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The dark side of business travel : A media comments analysis

Cohen, Scott A.; Hanna, Paul and Gössling, Stefan LU (2016) In Transportation Research, Part D: Transport and Environment
Abstract

The publication of 'A darker side of hypermobility' (Cohen and Gössling, 2015), which reviewed the personal and social consequences of frequent travel, led to considerable media coverage and sparking of the public imagination, particularly with regards to the impacts of business travel. It featured in more than 85 news outlets across 17 countries, engendering over 150,000 social media shares and 433 media comments from readers, with the latter a source of insight into how the public reacts online when faced with an overview of the negative sides of frequent business travel. The present paper is theoretically framed by the role of discourse in social change and utilises discursive analysis as a method to evaluate this body of media... (More)

The publication of 'A darker side of hypermobility' (Cohen and Gössling, 2015), which reviewed the personal and social consequences of frequent travel, led to considerable media coverage and sparking of the public imagination, particularly with regards to the impacts of business travel. It featured in more than 85 news outlets across 17 countries, engendering over 150,000 social media shares and 433 media comments from readers, with the latter a source of insight into how the public reacts online when faced with an overview of the negative sides of frequent business travel. The present paper is theoretically framed by the role of discourse in social change and utilises discursive analysis as a method to evaluate this body of media comments. Our analysis finds two key identities are performed through public responses to the explicit health and social warnings concerned with frequent business travel: the 'flourishing hypermobile' and the 'floundering hypermobile'. The former either deny the health implications of frequent business travel, or present strategies to actively overcome them, while the latter seek solace in the public dissemination of the health warnings: they highlight their passivity in the construction of their identity as hypermobile and its associated health implications. The findings reveal a segment of business travellers who wish to reduce travel, but perceive this as beyond their locus of control. Business travel reductions are thus unlikely to happen through the agency of individual travellers, but rather by changes in the structural factors that influence human resource and corporate travel management policies.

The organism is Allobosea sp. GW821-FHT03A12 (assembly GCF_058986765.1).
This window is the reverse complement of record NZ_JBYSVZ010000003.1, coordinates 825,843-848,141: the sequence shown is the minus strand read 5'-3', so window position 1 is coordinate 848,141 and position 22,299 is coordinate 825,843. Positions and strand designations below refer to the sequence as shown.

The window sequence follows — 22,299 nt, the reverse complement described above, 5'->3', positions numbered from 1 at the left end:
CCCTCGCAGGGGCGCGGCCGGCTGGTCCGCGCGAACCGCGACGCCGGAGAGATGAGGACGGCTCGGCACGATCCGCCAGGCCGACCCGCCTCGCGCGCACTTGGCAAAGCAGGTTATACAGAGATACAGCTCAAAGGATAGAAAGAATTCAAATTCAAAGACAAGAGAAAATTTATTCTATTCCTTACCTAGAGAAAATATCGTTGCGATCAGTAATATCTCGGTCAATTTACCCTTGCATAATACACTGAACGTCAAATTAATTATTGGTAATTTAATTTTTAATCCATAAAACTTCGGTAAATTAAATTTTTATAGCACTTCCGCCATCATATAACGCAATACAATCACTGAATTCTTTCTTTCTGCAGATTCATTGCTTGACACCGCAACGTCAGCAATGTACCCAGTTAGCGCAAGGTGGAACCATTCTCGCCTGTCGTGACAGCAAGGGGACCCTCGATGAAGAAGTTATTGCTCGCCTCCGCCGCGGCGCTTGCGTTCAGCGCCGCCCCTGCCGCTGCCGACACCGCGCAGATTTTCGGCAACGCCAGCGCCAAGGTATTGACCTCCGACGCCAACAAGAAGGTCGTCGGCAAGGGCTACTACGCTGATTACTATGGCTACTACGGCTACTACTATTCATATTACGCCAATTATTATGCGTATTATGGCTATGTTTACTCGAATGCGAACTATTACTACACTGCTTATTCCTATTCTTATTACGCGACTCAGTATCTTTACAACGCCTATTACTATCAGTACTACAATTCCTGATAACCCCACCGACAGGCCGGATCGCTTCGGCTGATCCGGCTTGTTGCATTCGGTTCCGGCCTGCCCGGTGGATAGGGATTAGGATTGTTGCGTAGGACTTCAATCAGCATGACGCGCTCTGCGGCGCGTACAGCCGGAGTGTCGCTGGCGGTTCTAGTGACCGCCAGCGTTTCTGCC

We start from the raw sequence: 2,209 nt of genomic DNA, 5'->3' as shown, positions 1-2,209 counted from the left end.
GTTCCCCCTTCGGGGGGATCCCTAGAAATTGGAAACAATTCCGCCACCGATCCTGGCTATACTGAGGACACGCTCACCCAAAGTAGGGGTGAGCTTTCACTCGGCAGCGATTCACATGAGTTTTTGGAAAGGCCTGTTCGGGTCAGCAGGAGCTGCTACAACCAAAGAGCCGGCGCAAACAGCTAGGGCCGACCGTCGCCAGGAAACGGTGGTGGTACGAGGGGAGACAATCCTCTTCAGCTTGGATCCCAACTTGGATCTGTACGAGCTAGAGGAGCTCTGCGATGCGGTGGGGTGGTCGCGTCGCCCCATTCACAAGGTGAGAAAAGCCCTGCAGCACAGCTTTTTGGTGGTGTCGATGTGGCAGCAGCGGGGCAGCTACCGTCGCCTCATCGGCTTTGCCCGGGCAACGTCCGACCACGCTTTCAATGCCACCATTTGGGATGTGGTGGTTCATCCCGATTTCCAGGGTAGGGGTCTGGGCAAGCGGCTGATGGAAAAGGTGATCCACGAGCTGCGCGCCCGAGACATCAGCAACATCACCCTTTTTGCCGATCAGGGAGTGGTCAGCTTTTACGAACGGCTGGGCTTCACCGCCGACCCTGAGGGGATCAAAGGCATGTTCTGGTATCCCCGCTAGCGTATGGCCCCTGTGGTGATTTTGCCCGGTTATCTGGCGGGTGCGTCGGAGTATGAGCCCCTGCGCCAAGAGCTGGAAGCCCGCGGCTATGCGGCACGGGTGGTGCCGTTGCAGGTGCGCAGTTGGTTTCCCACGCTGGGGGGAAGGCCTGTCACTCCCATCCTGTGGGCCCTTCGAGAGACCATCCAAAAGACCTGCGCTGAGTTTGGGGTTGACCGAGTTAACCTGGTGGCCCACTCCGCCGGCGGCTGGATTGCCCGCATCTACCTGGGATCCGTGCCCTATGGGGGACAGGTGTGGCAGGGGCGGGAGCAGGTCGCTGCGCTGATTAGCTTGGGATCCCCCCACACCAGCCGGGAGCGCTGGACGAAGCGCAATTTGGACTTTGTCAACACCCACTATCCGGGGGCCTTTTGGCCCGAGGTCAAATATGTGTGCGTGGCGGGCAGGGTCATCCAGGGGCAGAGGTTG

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author
organization
publishing date
type
Contribution to journal
publication status
epub
subject
keywords
Business travel, Discourse analysis, Health, Hypermobility, Media, Wellbeing
in
Transportation Research, Part D: Transport and Environment
publisher
Elsevier
external identifiers
  • scopus:85014173651
ISSN
1361-9209
DOI
10.1016/j.trd.2017.01.004
language
English
LU publication?
yes
id
c404a8bb-9185-42b6-b3d5-8f1ed9396a23
date added to LUP
2017-03-16 09:07:28
date last changed
2017-05-23 11:49:06
@article{c404a8bb-9185-42b6-b3d5-8f1ed9396a23,
  abstract     = {<p>The publication of 'A darker side of hypermobility' (Cohen and Gössling, 2015), which reviewed the personal and social consequences of frequent travel, led to considerable media coverage and sparking of the public imagination, particularly with regards to the impacts of business travel. It featured in more than 85 news outlets across 17 countries, engendering over 150,000 social media shares and 433 media comments from readers, with the latter a source of insight into how the public reacts online when faced with an overview of the negative sides of frequent business travel. The present paper is theoretically framed by the role of discourse in social change and utilises discursive analysis as a method to evaluate this body of media comments. Our analysis finds two key identities are performed through public responses to the explicit health and social warnings concerned with frequent business travel: the 'flourishing hypermobile' and the 'floundering hypermobile'. The former either deny the health implications of frequent business travel, or present strategies to actively overcome them, while the latter seek solace in the public dissemination of the health warnings: they highlight their passivity in the construction of their identity as hypermobile and its associated health implications. The findings reveal a segment of business travellers who wish to reduce travel, but perceive this as beyond their locus of control. Business travel reductions are thus unlikely to happen through the agency of individual travellers, but rather by changes in the structural factors that influence human resource and corporate travel management policies.</p>},
  author       = {Cohen, Scott A. and Hanna, Paul and Gössling, Stefan},
  issn         = {1361-9209},
  keyword      = {Business travel,Discourse analysis,Health,Hypermobility,Media,Wellbeing},
  language     = {eng},
  month        = {08},
  publisher    = {Elsevier},
  series       = {Transportation Research, Part D: Transport and Environment},
  title        = {The dark side of business travel : A media comments analysis},
  url          = {http://dx.doi.org/10.1016/j.trd.2017.01.004},
  year         = {2016},
}